The food you feed your Cavalier King Charles Spaniel should be one of the top priorities on your dog-care list. Without a high quality, nutrient rich diet, your dog could suffer from a host of health issues, not to mention malnourishment. So what is the Best Dog Food for Cavalier King Charles Spaniels? Let us try and help you choose.
Navigating the vast dog food world can be tricky. With the endless options of brands and food to choose from, making the right decision can seem next to impossible. With some guidance and research, though, you’ll be able to make the best, most informed decision for your dog’s nutrition.
Our recommendations for Best Dog Food for Cavalier King Charles Spaniels
Remember: There are so many choices of Dog Food available. We simply couldn't possibly review them all. These recommendations are based on our research and testing. It's always advisable to check with your veterinarian if you have any specific questions about your Dogs diet or before making any changes.
Calorie Requirements For Your Cavalier King Charles Spaniel
An adult CKCS at an average weight of between 15 pounds typically requires a diet containing around 500 calories per day. Of course, this requirement can change for a host of different reasons; your veterinarian should be able to tell you when to make adjustments.
A growing puppy, on the other hand, needs larger portions of food in order to develop properly. Puppies weighing about 10 pounds need closer to 1,000 calories per day.
Wet vs Dry Dog Food for Cavalier King Charles Spaniels
Dry Food: If you’ve decided on dry food for your dog, make sure to follow specific feeding requirements for their size and activity level.
Remember, this dog is a toy breed, and typically grows no larger than 13-18 pounds; buy the proper food for your dog’s size. Once you’ve checked that off the list, consulting your veterinarian and checking the bag’s instructions will be your next step. Typically this breed should consume about 1-1.5 cups of dry dog food per day (spread between 2 meals). Of course, every dog is different, so take the necessary steps to ensure feeding the proper amount.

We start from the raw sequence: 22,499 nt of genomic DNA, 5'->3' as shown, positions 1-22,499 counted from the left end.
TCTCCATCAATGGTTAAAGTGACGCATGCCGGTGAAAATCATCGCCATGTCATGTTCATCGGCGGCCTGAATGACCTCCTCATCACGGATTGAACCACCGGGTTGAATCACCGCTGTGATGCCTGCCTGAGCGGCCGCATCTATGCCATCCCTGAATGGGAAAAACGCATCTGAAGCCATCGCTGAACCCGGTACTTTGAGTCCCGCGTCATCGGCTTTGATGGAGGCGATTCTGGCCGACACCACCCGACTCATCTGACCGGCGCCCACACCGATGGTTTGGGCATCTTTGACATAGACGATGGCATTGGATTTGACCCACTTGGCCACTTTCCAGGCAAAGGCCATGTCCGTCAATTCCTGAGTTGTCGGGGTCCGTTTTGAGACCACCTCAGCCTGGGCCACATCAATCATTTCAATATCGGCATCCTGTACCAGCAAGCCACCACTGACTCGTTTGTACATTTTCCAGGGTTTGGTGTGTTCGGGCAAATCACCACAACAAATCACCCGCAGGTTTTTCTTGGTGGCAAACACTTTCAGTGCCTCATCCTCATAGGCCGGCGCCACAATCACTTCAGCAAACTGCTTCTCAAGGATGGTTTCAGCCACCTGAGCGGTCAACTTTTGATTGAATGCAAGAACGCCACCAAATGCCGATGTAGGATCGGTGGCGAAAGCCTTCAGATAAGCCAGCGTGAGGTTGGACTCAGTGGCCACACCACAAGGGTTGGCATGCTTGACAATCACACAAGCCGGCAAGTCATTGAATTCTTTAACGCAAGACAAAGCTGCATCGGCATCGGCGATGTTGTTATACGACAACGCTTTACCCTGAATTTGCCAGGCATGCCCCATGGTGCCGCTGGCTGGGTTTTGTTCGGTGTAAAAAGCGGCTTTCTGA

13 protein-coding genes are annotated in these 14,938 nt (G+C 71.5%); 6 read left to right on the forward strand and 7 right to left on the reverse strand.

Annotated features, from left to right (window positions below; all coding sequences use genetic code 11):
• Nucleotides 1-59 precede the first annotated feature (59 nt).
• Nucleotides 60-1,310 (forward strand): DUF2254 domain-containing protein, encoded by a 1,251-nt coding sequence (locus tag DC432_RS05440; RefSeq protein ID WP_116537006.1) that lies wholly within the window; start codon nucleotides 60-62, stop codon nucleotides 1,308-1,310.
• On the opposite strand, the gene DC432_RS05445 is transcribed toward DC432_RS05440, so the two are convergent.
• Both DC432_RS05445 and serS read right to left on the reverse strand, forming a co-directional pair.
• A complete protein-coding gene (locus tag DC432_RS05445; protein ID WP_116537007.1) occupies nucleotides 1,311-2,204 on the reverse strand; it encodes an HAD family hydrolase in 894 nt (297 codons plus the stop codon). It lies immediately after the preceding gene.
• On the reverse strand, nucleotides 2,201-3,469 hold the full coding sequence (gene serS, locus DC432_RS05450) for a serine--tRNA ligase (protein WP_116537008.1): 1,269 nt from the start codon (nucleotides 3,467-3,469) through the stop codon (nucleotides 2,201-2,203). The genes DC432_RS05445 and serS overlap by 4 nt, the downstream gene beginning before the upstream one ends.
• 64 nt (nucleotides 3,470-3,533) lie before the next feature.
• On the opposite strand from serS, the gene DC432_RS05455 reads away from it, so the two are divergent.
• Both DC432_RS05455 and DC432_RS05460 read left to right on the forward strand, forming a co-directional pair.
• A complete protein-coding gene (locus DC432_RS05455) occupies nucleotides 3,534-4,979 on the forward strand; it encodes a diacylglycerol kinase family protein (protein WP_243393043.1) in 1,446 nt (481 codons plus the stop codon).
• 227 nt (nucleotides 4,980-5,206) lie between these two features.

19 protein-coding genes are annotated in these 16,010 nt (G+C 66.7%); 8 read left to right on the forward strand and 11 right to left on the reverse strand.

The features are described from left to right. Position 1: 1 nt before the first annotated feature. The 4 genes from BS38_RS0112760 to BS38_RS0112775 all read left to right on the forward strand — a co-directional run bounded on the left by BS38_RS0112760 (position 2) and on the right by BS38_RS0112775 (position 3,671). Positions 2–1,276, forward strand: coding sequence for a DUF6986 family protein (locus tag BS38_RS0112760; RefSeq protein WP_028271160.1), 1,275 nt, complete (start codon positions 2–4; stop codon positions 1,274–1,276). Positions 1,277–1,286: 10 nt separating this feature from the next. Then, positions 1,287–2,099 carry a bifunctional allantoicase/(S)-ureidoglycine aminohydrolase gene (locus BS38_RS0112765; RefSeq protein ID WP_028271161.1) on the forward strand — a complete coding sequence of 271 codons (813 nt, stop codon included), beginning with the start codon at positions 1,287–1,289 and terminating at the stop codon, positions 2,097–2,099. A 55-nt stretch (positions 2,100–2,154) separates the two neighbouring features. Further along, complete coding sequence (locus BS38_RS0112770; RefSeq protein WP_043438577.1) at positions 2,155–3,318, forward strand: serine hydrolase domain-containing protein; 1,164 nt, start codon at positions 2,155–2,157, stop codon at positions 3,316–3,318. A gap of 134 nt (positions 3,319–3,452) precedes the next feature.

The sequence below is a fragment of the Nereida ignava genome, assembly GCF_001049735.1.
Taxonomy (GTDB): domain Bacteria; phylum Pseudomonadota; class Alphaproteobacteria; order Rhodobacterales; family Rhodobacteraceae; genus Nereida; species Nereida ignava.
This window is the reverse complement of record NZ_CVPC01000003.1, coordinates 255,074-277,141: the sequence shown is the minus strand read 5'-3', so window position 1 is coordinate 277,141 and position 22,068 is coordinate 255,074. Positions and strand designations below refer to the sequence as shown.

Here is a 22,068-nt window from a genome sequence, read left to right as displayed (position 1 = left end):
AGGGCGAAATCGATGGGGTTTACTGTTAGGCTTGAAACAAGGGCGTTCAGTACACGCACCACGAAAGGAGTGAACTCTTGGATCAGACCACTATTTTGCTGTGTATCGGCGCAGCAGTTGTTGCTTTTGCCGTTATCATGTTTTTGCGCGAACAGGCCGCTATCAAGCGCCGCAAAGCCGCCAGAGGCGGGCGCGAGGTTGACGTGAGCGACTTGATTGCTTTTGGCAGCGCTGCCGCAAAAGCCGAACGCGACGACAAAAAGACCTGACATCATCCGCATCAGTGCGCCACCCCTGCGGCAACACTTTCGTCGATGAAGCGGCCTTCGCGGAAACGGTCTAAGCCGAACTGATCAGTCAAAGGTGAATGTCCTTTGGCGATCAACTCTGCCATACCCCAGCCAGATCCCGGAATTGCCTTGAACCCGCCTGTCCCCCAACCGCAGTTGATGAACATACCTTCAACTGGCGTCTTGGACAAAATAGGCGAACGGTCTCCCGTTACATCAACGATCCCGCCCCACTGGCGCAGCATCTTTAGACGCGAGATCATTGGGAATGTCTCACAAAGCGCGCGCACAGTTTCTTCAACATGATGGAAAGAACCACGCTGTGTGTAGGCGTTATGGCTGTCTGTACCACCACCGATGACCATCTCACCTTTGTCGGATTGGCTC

Wet Food: Wet food is beneficial for a number of reasons, and if deemed appropriate for your dog, 1-1.5 cans per day, spread over two meals, is generally appropriate. Of course, consulting your vet is paramount to simply generalizing. It’s also important to read the information on the food can carefully, as many brands differ in serving sizes and nutrient density.
When To Make Adjustments to your Cavaliers Diet
Occasionally, your dog may need their diet adjusted. If your CKCS is putting on or losing a noticeable amount of weight, it might be time to switch foods or change serving sizes.
Ideally, you should be able to feel your dog’s ribs when touching them, but they shouldn’t stick out prominently. They should also have a noticeable and defined waist, but not one that’s too narrow or thin.
If you notice any changes in your dog’s appearance or weight, consult your vet; be sure to discuss nutrition and possible dietary alterations.
Macronutrients and Other Essentials for a Healthy Cavalier King Charles Spaniel diet
Cavalier King Charles Spaniel are prone to a range of health conditions. It is therefore important that they maintain a healthy diet containing a mixture of the below to keep them in the best shape possible;
Protein: This macronutrient is responsible for building and maintaining strong muscles. Especially in growing puppies, protein cannot be overlooked and needs to come from high-quality sources like meat. Vegetable sources of protein do not have the same nutrient profile, and thus might leave your dog’s nutrition lacking. The average size adult Cavalier King Charles Spaniel typically needs about 20% of their diet to come from protein. Run this number by your vet to verify your dog’s needs.
Fat: Another important element in your dog’s diet, fat should also come from high-quality sources - not fillers. This macronutrient helps your dog’s body absorb vitamins and other vital elements that keep them healthy. Of course, fat also has over twice the calories per gram compared to protein or carbohydrates, so make sure to portion correctly. The average size adult CKCS should receive about 5% of their calories from high-quality fat sources. Again, consult with your vet to make sure this is right for your dog.